Smooth Law issue advice on business interruption policy

Thu, November 12th, 2020

How can you claim against your Business Interruption policy if you have been...

How can you claim against your Business Interruption policy if you have been affected by COVID-19?

Many Liverpool businesses have been affected by closures due to COVID-19. Find out the steps you can take to see if you can claim on your business interruption insurance policy.

The business interruption scandal has seen many businesses turned down for compensation by their insurer when they had valid claims. This short guide will explain your steps if you believe you are entitled to a pay-out that your insurer has refused.

There will, of course, be some insurer specific details that we may not know in your case, and there may be some fine print within your policy which may affect things. Nevertheless, this is a good starting point to see if you can progress with a potential claim.

To use this guide, you will need both your Policy Schedule and Policy Wording to hand. This will help you cross-check to the information below. Hopefully, by the end of this article you should know if you have a viable case which can be progressed with solicitors, and if you don’t, feel free to get in touch with Smooth Commercial Law for advice relating to Business Interruption insurance claims.

Step One – Find out if you have Business Interruption Insurance

You should have a copy of your Policy Schedule, either printed out or in an email/PDF. If you cannot find it, simply ask your insurer for a copy of it.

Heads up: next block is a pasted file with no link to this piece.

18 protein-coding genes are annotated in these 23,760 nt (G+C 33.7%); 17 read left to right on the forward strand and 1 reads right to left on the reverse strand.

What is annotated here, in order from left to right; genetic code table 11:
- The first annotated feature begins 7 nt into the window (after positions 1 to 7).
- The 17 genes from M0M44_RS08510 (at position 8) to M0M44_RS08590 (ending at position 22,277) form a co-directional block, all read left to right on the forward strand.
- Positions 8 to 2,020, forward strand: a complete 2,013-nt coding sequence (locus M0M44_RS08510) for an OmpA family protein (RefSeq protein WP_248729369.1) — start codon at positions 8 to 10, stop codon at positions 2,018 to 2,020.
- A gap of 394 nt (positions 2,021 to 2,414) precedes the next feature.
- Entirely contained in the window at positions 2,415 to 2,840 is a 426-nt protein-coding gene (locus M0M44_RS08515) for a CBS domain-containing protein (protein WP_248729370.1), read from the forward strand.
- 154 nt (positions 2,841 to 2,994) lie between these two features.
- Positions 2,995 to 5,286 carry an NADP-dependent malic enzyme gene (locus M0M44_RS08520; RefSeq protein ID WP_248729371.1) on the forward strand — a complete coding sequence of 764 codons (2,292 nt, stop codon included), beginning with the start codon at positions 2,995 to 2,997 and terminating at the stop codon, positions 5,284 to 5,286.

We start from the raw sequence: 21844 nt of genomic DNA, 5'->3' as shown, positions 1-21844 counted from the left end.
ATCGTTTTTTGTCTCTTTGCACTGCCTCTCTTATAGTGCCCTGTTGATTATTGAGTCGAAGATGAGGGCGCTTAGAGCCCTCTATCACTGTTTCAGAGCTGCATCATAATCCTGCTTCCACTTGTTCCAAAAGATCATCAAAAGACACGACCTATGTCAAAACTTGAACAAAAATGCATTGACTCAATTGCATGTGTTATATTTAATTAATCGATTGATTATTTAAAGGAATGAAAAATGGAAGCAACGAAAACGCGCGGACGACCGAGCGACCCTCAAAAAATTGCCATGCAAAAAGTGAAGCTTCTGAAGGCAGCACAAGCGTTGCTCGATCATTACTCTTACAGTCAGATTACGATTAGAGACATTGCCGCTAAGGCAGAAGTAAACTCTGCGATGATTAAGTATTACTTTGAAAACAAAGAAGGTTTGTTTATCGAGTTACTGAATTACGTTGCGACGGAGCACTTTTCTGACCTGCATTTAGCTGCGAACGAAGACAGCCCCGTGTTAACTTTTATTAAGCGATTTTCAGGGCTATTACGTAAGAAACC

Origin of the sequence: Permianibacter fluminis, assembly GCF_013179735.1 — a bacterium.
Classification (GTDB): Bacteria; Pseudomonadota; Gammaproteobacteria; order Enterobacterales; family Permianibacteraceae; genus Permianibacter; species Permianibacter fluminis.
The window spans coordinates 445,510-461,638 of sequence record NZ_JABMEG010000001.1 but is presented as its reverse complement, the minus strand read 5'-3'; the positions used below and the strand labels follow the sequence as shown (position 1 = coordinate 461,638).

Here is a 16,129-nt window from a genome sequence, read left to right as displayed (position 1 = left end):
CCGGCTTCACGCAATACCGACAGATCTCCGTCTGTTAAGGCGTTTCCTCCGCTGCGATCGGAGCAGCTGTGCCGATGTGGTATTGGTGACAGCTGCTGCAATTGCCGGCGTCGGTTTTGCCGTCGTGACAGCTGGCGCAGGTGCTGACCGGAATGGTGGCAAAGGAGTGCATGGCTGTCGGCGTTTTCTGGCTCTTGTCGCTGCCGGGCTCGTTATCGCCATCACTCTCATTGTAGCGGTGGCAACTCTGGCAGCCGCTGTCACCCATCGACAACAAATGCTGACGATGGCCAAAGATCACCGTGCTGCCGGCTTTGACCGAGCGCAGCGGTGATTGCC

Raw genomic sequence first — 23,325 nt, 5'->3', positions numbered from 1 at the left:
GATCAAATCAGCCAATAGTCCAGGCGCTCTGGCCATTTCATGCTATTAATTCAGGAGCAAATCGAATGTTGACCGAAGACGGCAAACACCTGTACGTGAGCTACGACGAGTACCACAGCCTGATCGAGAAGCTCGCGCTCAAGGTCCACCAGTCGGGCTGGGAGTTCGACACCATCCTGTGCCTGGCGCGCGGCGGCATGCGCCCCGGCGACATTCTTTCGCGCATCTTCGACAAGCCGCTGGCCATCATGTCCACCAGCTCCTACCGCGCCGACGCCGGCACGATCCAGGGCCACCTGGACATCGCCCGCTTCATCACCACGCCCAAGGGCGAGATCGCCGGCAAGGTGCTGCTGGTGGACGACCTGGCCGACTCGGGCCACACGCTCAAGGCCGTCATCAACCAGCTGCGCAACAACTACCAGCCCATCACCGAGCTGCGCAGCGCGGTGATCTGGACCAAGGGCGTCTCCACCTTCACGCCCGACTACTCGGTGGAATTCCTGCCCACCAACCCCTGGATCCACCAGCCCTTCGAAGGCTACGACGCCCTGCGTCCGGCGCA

Business Interruption is not always included within business insurance policies – it can often be an add-on if you do not get comprehensive cover. The add-on can normally carry a premium, so many businesses choose against getting the cover, particularly if you do not have a physical location.

Locating the Business Interruption part of your insurance policy, if you have it, should be relatively simple. It will be clearly detailed on the Policy Schedule, and can usually be found in the Contents of the policy. If you cannot find it here, you may simply not have the cover.

Step Two – Find out what type of Business Interruption Insurance you have

There are a number of different types of cover you might have purchased from your insurer. Generally, they will be one of the two basic levels below, or a combination of both:

  1. To compensate a business for a decrease in turnover caused by certain insured events, whether through a loss of revenue or a reduction in profit
  2. To pay additional running costs and expenses as a result of the insured events

You will then need to check the relevant extensions in the wording. These could be present in the Policy Schedule or the Policy Wording – some insurers operate in different ways.

Business Interruption Insurance can usually include a few extensions to the basic protection. For you to have any cover throughout the COVID-19 pandemic, you need to have at least one of the following extensions:

  1. Public Authorities – This extension is designed to be used where a business premises cannot be used due to an incident which forces the premises to close. Examples when this extension can used might be a food poisoning outbreak on the premises, for example.
  2. Non-Damage Denial of Access – This extension covers your business where a local authority prevents or hinders access to the premises following an incident within the immediate area. Examples when this extension is used can be a gas leak causing the closure of surrounding streets.